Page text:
This morning BMW and Saab announced that Saab will be using BMW powerplants in future front wheel drive Saab products. However thanks to various sources it’s become clear that Saab has not just signed an agreement to use BMW engines in future products but to use MINI’s current Prince range of engines in several products. We can confirm the first will be the 9-2 hatchback potentially followed by the next generation 9-3 family of vehicles.

But why would BMW give Saab the same engine range from the MINI for a car that will likely compete with it? Economies of scale would be a good reason. But we’re not so sure it’s that simple.

We know that 2013 will bring a new MINI hatch that will in turn bring an entire new MINI family of small cars. We also know that BMW is planning on using new three cylinder engines in this new range of products along with a new generation of FWD (and potentially even RWD) BMWs. So where does the Prince family of engines fit into BMW’s future plans?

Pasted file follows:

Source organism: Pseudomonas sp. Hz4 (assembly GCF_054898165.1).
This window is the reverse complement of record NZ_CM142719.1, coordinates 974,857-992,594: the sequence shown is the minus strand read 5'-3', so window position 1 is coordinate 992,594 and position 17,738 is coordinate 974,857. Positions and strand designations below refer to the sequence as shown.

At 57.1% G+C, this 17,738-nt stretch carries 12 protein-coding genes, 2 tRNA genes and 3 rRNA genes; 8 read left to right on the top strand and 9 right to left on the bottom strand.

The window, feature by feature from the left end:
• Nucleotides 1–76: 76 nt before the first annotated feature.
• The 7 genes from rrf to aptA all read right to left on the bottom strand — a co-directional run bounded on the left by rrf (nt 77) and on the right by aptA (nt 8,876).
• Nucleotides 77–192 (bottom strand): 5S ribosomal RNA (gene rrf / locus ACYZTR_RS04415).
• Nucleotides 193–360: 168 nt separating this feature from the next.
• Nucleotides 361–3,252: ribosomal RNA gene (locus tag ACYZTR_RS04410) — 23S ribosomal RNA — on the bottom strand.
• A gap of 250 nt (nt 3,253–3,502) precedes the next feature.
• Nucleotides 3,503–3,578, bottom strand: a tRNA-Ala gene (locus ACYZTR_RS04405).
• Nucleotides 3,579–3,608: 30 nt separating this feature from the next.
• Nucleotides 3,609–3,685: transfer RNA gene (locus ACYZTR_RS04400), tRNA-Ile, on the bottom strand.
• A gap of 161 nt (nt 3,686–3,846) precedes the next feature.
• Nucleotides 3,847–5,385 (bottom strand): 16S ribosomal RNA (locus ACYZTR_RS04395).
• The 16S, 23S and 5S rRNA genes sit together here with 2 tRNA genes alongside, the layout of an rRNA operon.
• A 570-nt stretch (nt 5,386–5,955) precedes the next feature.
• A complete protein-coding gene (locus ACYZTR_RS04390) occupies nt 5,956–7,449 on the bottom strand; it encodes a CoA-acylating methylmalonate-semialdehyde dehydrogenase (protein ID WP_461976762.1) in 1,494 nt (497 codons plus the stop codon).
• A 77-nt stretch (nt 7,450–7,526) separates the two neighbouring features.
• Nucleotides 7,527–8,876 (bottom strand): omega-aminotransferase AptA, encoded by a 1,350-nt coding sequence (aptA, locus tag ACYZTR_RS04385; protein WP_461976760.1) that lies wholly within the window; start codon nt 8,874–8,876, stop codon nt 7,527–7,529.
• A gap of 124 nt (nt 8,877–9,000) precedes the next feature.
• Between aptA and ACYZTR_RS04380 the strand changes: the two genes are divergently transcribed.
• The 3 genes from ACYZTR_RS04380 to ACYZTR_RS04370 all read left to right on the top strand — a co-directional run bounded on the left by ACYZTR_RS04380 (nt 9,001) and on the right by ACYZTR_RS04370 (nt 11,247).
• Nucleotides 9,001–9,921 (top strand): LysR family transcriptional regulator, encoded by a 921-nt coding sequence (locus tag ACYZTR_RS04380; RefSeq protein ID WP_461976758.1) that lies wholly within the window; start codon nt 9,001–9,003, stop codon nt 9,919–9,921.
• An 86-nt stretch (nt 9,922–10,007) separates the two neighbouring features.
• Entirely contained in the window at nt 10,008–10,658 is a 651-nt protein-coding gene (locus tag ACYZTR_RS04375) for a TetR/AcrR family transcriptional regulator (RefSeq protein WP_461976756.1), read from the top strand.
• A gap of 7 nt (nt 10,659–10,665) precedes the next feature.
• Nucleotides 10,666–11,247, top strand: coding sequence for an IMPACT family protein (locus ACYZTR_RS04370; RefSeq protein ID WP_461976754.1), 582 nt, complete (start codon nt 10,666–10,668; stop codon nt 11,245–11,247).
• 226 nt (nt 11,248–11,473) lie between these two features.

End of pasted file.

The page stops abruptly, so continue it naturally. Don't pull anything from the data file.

We believe MINI will continue to use the Prince in the R58 Coupé, R59 Roadster and R60 Countryman (and other R60 derivatives) well into the second half of the decade. But the start of a transition to a new generation of three and four cylinder powerplants will begin in 2013 with the next generation MINI hatch and likely continue with the next generation Coupé, Roadster and Countryman line.

So what is Saab actually getting? It would seem that BMW is selling an engine on the back half of its lifecycle that won’t be in any BMW or MINI products after the 2018 model year. In short it’s a good sale for BMW. Proven technology but yesterday’s technology that is soon to be on its way out. And on Saab’s end it’s a good buy in that the Prince family of engines has a lot of life left in it. At it’s core there are few 1.6L engines that bridge the gap from efficiency to performance so well. And to develop an engine of this caliber from scratch would cost hundreds of millions of dollars. Something newly independent Saab simply doesn’t have.